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Everything You Need To Know About Charting Your BBT, According To Experts

Doctors generally only give one piece of advice to women hoping to get pregnant, according to a review study in Facts, Views & Vision, and I bet you already know what it is: have sex, and lots of it. Sure, having sex in a regular pattern will eventually lead to sex that falls within your fertile window, but wouldn't it be even better if you knew when those fertile days were coming? If you could, I don't know, predict them somehow? In fact, you try charting — but it's far from perfect. So does charting increase your chances of getting pregnant each month? Generally, you can track your cervical mucus, make use of ovulation prediction kits (OPKs), or chart your basal body temperature (BBT) to help identify your fertile days. But what do experts say about charting that temperature?

"1986, the year that OPKs came out, was the last time I asked anyone to do BBT monitoring," says Dr. Laurence Jacobs, of Fertility Centers of Illinois. In fact, no doctor at that center advises taking your temperature to increase your chances of conceiving. Why? While charting can give you a picture of when you ovulate, it's a picture of your past — not your present or future. Unfortunately, by the time you clock that tell-tale rise in your temperature, you've already ovulated, and your fertile window has closed.

Luckily, there are other, more effective methods to track your fertility when you're trying to conceive. Dr. Hirshfeld-Cytron of Fertility Centers of Illinois explains to Romper:

"Once your temperature has increased, that means you have already ovulated ... I recommend ovulation prediction kits (OPKs) over taking a basal body temperature. Basal body temperature provides historical information (i.e., that you already ovulated) and kits tell you when you will ovulate (i.e., peak days to have intercourse)."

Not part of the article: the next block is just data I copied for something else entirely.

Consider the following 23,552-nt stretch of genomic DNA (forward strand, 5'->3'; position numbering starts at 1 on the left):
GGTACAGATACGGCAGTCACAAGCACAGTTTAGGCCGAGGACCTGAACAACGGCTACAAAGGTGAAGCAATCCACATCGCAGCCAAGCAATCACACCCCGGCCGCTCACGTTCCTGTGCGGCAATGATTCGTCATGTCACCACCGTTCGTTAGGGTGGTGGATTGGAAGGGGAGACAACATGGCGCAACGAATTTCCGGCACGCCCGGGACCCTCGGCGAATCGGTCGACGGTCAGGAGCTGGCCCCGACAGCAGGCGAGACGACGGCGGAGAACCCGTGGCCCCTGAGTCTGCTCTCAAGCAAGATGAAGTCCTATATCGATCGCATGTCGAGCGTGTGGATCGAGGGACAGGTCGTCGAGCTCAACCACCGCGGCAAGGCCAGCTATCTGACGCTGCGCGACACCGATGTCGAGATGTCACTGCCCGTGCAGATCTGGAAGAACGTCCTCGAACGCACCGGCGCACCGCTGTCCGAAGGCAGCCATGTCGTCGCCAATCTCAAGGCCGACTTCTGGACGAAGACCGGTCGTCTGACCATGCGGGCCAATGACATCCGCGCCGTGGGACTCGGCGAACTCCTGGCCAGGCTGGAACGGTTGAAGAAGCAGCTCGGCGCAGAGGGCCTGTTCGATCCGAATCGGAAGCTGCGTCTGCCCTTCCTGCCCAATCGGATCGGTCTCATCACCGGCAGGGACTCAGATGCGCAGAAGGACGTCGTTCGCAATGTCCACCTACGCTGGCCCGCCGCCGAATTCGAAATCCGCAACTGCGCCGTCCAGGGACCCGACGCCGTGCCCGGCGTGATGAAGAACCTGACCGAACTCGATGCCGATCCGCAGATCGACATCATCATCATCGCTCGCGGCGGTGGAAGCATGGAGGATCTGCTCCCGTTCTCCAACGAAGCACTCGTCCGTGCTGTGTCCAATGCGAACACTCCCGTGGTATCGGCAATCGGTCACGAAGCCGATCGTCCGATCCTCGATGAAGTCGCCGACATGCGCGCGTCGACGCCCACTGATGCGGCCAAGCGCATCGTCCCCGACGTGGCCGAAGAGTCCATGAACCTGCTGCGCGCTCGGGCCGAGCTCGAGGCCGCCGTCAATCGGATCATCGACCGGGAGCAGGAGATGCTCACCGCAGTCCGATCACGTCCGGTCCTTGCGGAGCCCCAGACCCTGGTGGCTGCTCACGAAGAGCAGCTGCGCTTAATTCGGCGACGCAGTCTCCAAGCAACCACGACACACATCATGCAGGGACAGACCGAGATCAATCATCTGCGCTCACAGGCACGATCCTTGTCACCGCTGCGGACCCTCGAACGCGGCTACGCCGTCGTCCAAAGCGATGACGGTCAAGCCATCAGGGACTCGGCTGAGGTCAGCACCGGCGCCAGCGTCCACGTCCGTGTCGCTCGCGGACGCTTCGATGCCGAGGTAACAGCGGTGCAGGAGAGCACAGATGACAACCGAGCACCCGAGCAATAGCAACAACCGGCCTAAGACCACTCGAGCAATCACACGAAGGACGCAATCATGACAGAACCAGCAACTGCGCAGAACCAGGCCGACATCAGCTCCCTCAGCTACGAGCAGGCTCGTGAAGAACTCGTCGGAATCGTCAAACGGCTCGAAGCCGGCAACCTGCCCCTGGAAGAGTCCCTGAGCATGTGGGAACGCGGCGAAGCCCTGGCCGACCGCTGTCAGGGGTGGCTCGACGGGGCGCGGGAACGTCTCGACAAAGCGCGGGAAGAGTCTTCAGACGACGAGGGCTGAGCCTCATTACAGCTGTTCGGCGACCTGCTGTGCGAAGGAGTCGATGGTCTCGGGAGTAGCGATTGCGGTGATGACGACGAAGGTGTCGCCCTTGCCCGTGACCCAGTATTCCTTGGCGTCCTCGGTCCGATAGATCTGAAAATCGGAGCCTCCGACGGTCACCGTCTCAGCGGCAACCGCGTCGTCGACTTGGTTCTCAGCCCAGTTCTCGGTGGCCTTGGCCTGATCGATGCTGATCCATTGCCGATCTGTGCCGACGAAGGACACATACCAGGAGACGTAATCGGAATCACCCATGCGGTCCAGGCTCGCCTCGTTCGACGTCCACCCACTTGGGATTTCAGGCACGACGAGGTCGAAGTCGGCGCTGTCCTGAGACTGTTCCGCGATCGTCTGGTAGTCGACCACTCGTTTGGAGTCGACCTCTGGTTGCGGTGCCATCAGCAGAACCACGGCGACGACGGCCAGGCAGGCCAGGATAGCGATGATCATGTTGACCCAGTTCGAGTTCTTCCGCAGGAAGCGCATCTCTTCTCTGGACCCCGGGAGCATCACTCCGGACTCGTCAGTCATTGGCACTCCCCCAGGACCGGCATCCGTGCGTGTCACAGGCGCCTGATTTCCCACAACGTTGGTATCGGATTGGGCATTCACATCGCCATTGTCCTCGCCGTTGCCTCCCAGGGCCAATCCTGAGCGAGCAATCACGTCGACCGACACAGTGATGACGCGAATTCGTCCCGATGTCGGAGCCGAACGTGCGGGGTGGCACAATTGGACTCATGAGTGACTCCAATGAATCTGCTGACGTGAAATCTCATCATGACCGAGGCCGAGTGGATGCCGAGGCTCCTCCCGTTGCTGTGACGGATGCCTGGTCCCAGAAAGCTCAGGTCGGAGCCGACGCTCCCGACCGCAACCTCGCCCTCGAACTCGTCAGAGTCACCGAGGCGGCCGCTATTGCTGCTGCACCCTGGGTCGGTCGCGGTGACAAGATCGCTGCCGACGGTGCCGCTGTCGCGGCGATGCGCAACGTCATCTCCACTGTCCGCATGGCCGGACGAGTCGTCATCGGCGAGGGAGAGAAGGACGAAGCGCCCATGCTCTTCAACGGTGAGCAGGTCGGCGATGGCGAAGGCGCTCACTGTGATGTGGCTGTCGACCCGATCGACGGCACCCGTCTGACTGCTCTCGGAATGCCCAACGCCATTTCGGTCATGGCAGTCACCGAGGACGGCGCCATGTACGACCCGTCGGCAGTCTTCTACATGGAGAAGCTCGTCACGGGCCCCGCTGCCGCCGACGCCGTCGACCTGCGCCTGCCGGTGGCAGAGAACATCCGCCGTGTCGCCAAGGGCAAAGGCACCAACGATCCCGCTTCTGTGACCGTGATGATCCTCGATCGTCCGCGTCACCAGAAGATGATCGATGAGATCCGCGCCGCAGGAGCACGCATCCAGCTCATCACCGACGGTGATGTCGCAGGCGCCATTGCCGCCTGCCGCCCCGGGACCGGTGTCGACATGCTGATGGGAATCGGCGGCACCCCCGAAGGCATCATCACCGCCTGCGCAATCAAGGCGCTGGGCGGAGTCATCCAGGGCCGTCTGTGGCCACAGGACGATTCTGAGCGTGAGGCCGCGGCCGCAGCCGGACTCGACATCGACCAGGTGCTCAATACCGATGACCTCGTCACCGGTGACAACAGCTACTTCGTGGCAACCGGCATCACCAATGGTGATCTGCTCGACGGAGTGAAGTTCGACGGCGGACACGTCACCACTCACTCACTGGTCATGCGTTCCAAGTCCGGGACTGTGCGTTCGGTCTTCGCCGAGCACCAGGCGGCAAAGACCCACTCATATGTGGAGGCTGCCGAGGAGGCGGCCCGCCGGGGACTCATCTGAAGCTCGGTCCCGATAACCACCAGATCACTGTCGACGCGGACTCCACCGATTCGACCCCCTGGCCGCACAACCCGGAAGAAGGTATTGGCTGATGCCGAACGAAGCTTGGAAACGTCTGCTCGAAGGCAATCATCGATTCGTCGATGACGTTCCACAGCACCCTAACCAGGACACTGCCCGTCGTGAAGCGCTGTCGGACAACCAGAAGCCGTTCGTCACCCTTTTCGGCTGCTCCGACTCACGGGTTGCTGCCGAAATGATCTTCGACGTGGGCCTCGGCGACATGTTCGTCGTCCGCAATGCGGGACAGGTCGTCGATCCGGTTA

You can use a chart to guess when you're likely to be fertile next month, but it's just that — a guess. Authors of the review study on fertility awareness methods (which exlcuded OPKs) printed in Facts, Views & Vision, found that tracking cervical mucus was more effective than charting for women trying to get pregnant. For those who don't feel like getting up close and personal with cervical mucus, though, OPKs are an accurate, easy way to identify fertile days with no mess, no temping, and no graph paper. Better yet, OPKs are highly accessible, and you can find them in the family planning aisle of your local drugstore.

While not the best way to increase your chance of conception each month, temperature charting may be useful for women with irregular cycles, according to Hirshfeld-Cytron. "If you have an irregular cycle, [charting] can pinpoint the peak days to try and conceive." Using a basal thermometer also "helps to confirm you are ovulating regularly," so you might try the method just to make sure everything's in working order. She explains how to check for ovulation this way:

"Chart your temperature until you see a change in temperature. Once noted, there is no need to continue charting your temperature. If you aren't sure if you are ovulating, it's best to see a fertility specialist who can evaluate you further."

Of course, temperature charting has one big advantage for the budget-minded: it's pretty much free. OPKs can be expensive — a set of seven test kits may run you $70, according to What To Expect, and neither are they perfect. Women with polycystic ovarian syndrome (PCOS) or a low egg reserve can get false positive tests as a result of high hormone levels, according to Dr. Zitao Liu, MD, PhD, of New Hope Fertility.

Charting is all well and good, but a reproductive endocrinologist can help you identify your fertile days, perform tests to rule out potential problems, and give you all the information you need to increase your chances of conceiving this month. If you're not there yet, give an OPK a whirl — but remember, it's time to see a fertility doctor after six months if you're over 35, and after a year, if you're under.

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